INTERESTING STATISTICS AND CHARTS RELATED TO:
CLIMATE POLICIES, ENERGY AND INTERNATIONAL COMPARISON.
The intention in this page is to set out some interesting and useful charts for readers looking for a better grasp of the hard facts that sit behind the debates on climate and energy policy, and also to indicate some useful information sources. Creating this collection will take a little time, so the layout of this page will change as new charts and sources are added. Occasionally I will use a particular chart to illustrate a more substantial comment in the main blog section. For the moment here are a few tasters on global trends and international comparisons.
Large volumes of statistical data, especially in contentious areas like economics, energy and climate, often need a substantial amount of explanation and qualification. This is accentuated in international comparisons, not least because of differences or inconsistencies in data collection, classification, frequency of collection, and reliability. My comments will try to take these into account, but readers may also want to go back to the sources, which I will normally quote, for the provenance and the fine detail. Some of the most interesting statistics are not necessarily collected on a regular basis, or take a long time to assemble,so data sets for 2013, for example, may well be the latest or the only information readily available in that format.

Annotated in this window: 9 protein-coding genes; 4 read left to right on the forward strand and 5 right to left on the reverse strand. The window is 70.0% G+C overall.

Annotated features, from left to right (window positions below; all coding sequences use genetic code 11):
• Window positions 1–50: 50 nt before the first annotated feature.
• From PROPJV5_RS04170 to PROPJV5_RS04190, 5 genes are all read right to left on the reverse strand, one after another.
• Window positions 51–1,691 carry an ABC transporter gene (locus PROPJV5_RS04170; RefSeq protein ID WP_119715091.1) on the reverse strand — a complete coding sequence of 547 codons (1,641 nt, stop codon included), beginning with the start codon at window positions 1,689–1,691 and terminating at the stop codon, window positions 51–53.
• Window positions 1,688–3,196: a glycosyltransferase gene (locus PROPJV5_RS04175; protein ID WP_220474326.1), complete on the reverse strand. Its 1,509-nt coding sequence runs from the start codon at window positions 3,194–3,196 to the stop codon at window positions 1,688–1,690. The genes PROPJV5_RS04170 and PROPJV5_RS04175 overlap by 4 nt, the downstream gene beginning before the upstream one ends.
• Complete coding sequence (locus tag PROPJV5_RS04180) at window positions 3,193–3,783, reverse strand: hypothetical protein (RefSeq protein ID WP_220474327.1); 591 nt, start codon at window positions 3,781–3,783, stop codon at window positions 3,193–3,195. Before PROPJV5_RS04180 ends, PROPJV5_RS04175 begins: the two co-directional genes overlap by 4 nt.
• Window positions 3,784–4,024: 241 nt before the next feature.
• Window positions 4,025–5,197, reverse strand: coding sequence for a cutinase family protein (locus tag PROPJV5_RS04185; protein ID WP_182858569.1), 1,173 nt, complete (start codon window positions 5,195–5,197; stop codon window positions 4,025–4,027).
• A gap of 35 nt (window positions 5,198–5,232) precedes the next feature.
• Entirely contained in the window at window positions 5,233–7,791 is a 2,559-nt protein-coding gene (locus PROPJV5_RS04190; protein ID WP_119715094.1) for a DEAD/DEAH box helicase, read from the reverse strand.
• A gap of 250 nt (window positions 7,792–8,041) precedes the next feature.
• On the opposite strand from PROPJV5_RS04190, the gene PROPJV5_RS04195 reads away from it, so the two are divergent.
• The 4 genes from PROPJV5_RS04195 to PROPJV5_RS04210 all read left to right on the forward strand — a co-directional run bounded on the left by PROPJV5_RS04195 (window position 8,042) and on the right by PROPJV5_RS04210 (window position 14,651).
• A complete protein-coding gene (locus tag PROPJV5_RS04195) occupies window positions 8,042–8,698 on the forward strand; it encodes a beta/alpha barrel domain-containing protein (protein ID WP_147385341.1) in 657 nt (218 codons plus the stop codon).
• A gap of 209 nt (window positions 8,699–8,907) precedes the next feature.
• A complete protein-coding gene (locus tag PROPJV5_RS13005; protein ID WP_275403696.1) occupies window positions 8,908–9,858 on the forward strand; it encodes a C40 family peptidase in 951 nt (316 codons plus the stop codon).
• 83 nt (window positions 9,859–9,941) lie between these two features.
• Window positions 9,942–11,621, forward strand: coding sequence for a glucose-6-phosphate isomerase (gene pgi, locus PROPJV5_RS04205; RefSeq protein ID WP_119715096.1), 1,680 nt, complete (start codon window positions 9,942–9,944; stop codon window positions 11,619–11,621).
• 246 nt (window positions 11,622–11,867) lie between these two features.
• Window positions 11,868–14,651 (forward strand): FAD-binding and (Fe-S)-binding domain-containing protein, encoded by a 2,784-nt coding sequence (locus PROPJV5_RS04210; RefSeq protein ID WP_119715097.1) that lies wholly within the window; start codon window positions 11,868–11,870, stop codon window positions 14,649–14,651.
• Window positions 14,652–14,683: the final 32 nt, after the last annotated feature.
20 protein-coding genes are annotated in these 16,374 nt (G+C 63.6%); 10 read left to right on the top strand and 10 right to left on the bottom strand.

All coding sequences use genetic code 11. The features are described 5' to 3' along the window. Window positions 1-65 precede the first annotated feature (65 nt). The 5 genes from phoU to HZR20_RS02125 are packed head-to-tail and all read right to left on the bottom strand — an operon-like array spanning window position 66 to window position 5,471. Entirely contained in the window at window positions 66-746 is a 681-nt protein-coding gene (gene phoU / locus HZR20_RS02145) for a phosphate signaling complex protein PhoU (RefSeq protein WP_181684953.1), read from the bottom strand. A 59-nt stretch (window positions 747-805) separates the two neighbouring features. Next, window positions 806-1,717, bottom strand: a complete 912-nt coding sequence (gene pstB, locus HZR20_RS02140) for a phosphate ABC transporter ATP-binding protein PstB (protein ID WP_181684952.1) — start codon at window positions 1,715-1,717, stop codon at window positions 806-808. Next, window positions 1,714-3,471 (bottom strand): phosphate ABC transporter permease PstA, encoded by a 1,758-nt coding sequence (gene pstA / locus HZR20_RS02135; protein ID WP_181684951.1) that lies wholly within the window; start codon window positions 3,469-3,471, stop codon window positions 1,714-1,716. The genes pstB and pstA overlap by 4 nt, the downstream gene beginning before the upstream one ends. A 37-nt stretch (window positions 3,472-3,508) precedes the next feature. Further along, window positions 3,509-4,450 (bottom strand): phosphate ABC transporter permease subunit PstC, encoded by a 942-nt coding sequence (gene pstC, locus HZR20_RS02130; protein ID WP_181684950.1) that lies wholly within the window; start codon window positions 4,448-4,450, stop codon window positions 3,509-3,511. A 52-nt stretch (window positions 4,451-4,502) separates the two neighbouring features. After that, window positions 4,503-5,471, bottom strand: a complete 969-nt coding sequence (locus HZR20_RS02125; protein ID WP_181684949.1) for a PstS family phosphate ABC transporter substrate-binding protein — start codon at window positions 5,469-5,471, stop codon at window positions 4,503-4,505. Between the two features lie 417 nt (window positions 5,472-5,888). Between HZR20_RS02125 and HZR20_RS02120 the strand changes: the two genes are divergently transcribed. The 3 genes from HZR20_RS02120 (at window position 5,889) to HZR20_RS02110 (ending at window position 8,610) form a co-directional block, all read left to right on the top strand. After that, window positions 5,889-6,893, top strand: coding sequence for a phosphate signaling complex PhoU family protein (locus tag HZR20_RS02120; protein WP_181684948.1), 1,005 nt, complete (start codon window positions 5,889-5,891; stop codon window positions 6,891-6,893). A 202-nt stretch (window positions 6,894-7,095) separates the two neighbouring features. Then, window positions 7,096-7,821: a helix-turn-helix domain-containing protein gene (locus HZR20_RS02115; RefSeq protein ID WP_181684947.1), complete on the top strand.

A very common speculation, in popular discussion of climate policy and international responsibilities, is the extent to which emissions have been driven by population, economic growth and other factors. The following chart provides a partial answer to this question, showing growth in emissions over the last four full decades, attributed to four factors - population growth, real income growth (GDP), the energy intensity of GDP and the carbon intensity of energy production.
We can get more information by looking at country by country data. The following table is reproduced from a 2015 report on trends in global emissions.
What is more surprising is analysis of which countries have the highest per capita emissions: